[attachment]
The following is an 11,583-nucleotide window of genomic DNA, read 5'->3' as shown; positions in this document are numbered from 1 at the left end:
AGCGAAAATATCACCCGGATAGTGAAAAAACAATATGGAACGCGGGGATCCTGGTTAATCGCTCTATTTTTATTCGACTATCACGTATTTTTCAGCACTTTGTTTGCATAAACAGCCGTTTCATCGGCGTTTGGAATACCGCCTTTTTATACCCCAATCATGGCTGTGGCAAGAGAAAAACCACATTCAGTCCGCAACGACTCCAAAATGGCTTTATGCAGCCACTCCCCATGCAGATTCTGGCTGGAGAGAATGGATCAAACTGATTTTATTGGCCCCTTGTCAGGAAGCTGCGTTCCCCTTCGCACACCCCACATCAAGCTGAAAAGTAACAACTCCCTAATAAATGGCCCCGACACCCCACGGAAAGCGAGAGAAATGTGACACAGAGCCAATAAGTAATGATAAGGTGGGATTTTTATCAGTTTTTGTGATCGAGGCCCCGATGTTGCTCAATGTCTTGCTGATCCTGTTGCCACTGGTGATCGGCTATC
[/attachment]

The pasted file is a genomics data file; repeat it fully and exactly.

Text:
The following is an 11,583-nucleotide window of genomic DNA, read 5'->3' as shown; positions in this document are numbered from 1 at the left end:
AGCGAAAATATCACCCGGATAGTGAAAAAACAATATGGAACGCGGGGATCCTGGTTAATCGCTCTATTTTTATTCGACTATCACGTATTTTTCAGCACTTTGTTTGCATAAACAGCCGTTTCATCGGCGTTTGGAATACCGCCTTTTTATACCCCAATCATGGCTGTGGCAAGAGAAAAACCACATTCAGTCCGCAACGACTCCAAAATGGCTTTATGCAGCCACTCCCCATGCAGATTCTGGCTGGAGAGAATGGATCAAACTGATTTTATTGGCCCCTTGTCAGGAAGCTGCGTTCCCCTTCGCACACCCCACATCAAGCTGAAAAGTAACAACTCCCTAATAAATGGCCCCGACACCCCACGGAAAGCGAGAGAAATGTGACACAGAGCCAATAAGTAATGATAAGGTGGGATTTTTATCAGTTTTTGTGATCGAGGCCCCGATGTTGCTCAATGTCTTGCTGATCCTGTTGCCACTGGTGATCGGCTATC